School Psychologists Promote Positive Possibilities
National School Psychology Awareness Week, November 8–12
The National Association of School Psychologists (NASP) has designated November 8–12, 2010, as National School Psychology Awareness Week. This year’s theme, “Today is a good day to … SHINE,” helps students and schools focus on strengthening positive relationships and increasing positive experiences. The program involves a series of resources and activities that school psychologists can use to reach out to school staff, students, and parents to help students feel connected, supported, and ready to achieve their individual goals.
NASP represents more than 26,000 school psychologists who work in schools and other education and health settings. School psychologists work with parents and educators to ensure that every child has the mental health and learning support they need to succeed in school and life.
“This year’s theme ‘Today is a good day to … SHINE,’ expresses the importance of increasing the number of positive experiences students have throughout the school day,” says NASP President Kathleen Minke. “Students’ school and life success can be greatly influenced for the better through simple acts that reinforce a positive outlook, such as offering a kind smile, saying ‘thank you,’ trying something new, or encouraging a classmate.”
Additionally, school psychologists will be recognizing students who make significant progress toward their goals through the Student POWER Award program and honoring adult members of the school community who contribute in an outstanding way to improved outcomes for students through the Possibilities in Action Partner program.
“Too often, children focus on what they see as big problems or the things they can’t do, rather than what they can do,” emphasizes Minke. “We can help shift this perspective by highlighting small steps to making a positive difference, easy actions that are within their control.”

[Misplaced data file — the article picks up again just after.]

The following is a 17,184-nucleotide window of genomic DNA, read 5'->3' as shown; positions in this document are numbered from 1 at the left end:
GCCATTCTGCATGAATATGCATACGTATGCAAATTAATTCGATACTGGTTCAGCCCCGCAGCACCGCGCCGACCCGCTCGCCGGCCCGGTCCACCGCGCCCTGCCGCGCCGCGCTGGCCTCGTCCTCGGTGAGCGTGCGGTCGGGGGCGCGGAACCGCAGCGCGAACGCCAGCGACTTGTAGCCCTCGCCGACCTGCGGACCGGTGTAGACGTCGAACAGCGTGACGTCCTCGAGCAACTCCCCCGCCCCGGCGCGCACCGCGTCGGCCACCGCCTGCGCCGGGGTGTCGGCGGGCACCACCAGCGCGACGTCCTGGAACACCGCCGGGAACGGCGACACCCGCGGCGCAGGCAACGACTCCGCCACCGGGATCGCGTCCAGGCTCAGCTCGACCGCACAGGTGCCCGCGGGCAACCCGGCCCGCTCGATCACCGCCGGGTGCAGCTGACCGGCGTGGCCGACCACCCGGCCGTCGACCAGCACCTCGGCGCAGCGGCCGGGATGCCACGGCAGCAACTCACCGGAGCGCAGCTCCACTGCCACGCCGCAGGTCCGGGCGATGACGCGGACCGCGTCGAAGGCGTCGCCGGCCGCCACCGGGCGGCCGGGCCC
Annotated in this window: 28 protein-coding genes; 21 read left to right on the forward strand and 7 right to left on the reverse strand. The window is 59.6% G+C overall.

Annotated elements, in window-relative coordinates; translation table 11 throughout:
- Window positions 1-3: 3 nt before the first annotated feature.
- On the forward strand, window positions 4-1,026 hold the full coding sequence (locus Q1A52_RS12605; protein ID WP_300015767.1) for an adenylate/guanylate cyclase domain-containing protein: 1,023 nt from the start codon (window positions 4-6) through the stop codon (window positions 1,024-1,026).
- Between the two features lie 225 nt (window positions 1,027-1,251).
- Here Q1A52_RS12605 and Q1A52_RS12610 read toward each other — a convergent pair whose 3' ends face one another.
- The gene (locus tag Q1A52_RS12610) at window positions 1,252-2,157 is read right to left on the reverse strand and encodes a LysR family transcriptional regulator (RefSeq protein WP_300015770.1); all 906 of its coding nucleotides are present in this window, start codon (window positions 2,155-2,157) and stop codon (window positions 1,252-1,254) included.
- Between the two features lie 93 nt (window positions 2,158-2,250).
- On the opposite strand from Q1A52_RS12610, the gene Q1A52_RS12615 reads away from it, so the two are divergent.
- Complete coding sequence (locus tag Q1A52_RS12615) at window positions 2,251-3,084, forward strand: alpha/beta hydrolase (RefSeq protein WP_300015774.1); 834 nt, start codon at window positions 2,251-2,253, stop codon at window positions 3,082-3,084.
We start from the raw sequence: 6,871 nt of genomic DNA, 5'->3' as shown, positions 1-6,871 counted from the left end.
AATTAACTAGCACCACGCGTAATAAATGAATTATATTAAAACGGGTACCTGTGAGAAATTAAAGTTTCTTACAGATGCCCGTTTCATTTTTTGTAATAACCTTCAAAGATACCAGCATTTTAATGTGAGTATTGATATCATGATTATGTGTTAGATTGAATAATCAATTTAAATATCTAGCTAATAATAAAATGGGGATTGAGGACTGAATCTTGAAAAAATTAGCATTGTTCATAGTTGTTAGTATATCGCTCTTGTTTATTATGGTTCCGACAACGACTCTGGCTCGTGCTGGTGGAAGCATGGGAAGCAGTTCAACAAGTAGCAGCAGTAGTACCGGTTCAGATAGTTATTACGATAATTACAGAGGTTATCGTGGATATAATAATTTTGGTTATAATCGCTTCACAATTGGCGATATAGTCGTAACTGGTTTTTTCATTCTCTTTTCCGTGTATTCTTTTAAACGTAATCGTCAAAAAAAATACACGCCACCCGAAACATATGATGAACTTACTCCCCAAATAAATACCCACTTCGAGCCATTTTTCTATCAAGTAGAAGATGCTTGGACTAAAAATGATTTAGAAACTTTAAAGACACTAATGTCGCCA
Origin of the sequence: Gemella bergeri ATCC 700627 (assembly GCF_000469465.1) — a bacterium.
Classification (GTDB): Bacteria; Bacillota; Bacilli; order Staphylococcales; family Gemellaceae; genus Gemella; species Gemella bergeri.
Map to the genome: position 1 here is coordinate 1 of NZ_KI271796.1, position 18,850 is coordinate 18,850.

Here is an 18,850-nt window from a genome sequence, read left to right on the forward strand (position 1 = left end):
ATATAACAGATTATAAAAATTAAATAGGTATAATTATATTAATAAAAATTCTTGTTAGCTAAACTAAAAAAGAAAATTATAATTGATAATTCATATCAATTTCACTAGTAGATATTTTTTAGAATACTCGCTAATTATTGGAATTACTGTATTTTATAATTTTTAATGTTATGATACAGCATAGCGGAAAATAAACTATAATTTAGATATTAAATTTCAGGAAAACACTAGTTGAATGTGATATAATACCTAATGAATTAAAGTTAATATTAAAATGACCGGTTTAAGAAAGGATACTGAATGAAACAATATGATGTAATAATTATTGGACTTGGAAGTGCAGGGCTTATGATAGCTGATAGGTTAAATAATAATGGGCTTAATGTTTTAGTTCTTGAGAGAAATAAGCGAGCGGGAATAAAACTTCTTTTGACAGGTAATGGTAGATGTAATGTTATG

Positive habits in children’s daily lives also can contribute to the overall school community and climate, and promote the kinds of positive interactions and relationships that are critical to school and life success.
After its successful first year, NASP is once again rolling out the Gratitude Works program. An effort to have students around the country write letters of gratitude to someone who has made a difference in their lives or the lives of others, the program seeks to reinforce students’ practice of gratitude as one of many pro-social behaviors that can foster individual resilience and well-being and contribute to overall positive school climate.
School psychologists around the country are working with teachers to help students identify and honor school staff, family members, students, and other educators or community members who contribute to their ability to achieve their best. Some students are choosing to write letters of gratitude to people who they do not know personally, such as military servicemen and women and emergency responders.
Andrews University in Berrien Springs, Michigan offers a school psychology program, which can be completed in three years of full-time study. This program has been accredited by NASP since 2000. As a program that adapts to the upcoming changes in the field, our Andrews University school psychology graduates are highly prepared for the field and have 100 percent job placement.
For further information contact Elizabeth Lundy, school psychology program coordinator, 269-471-6251 or firstname.lastname@example.org.